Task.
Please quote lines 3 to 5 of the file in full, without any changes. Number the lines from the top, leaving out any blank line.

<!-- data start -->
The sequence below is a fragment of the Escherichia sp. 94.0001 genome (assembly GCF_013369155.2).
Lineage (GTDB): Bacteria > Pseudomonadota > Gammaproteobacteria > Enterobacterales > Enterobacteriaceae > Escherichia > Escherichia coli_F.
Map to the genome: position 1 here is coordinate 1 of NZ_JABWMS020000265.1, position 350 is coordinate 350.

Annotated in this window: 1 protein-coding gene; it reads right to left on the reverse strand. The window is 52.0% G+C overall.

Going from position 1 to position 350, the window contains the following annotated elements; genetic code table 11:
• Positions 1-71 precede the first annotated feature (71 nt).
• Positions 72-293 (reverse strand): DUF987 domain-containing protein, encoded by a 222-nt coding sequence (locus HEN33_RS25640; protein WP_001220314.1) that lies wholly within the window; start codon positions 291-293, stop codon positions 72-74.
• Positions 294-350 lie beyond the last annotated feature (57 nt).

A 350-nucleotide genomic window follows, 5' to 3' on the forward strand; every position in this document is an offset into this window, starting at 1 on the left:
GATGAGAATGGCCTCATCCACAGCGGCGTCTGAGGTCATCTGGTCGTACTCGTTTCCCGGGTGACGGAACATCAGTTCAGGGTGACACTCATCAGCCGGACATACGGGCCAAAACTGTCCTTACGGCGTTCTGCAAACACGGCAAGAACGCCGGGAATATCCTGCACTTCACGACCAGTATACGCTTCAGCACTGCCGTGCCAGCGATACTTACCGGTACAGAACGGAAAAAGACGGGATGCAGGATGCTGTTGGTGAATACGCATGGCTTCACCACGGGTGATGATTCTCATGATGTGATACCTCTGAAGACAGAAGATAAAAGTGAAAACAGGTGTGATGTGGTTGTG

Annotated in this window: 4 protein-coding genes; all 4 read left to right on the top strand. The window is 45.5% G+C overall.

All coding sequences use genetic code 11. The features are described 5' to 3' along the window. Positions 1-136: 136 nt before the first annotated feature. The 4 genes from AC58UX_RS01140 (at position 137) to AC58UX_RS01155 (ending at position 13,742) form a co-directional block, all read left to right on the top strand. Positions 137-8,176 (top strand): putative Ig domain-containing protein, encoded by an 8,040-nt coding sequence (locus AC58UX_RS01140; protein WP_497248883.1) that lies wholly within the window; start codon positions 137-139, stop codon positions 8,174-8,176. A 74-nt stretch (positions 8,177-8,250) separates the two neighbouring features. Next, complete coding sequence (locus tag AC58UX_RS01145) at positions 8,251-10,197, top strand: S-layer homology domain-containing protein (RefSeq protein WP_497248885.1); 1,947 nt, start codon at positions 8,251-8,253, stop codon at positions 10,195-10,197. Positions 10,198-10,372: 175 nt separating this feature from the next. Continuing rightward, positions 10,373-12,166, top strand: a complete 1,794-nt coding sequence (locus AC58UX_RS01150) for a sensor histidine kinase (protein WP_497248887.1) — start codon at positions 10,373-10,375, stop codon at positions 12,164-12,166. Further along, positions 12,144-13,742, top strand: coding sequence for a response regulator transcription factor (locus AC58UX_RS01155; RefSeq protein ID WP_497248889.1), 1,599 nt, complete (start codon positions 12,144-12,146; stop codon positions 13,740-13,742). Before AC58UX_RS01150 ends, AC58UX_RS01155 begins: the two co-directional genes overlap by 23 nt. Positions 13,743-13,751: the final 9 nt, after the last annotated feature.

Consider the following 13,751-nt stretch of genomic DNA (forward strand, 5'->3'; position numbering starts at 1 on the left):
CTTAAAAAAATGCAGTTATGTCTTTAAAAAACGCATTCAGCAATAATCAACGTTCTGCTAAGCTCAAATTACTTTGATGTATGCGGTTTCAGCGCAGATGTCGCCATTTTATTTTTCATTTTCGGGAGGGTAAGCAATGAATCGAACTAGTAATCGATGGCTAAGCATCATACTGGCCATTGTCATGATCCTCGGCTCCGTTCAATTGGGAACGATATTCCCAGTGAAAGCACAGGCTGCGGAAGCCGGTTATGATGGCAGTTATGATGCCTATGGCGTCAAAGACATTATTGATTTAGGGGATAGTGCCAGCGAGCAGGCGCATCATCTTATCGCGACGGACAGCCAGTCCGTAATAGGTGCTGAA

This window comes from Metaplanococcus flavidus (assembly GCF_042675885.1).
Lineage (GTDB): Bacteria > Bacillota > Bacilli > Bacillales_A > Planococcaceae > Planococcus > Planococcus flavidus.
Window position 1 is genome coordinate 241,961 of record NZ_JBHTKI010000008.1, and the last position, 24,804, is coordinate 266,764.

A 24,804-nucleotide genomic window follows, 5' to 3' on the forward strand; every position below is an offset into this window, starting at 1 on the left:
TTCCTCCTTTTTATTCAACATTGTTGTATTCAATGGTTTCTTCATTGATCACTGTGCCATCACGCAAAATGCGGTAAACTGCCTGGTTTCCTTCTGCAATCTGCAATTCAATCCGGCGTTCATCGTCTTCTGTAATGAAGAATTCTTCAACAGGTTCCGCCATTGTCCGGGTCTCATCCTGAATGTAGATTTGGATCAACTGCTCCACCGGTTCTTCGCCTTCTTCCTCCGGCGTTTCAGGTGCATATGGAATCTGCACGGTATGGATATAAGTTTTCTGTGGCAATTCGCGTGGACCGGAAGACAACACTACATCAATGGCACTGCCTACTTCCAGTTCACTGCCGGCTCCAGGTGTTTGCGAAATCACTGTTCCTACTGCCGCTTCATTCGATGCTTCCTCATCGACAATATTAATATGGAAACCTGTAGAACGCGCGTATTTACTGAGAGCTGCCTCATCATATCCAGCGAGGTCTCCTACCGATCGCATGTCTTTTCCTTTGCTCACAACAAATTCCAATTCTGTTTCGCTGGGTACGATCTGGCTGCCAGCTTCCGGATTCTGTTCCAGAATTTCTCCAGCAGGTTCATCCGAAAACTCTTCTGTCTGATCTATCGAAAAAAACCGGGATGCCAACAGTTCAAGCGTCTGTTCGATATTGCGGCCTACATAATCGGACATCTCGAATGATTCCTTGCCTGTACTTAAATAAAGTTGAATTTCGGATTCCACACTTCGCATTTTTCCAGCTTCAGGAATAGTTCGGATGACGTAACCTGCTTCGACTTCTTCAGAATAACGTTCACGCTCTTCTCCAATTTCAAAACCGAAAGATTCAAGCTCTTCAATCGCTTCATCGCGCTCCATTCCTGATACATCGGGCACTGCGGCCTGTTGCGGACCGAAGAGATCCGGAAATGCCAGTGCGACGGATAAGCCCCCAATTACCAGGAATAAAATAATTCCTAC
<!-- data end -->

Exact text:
Map to the genome: position 1 here is coordinate 1 of NZ_JABWMS020000265.1, position 350 is coordinate 350.

Annotated in this window: 1 protein-coding gene; it reads right to left on the reverse strand. The window is 52.0% G+C overall.

Going from position 1 to position 350, the window contains the following annotated elements; genetic code table 11: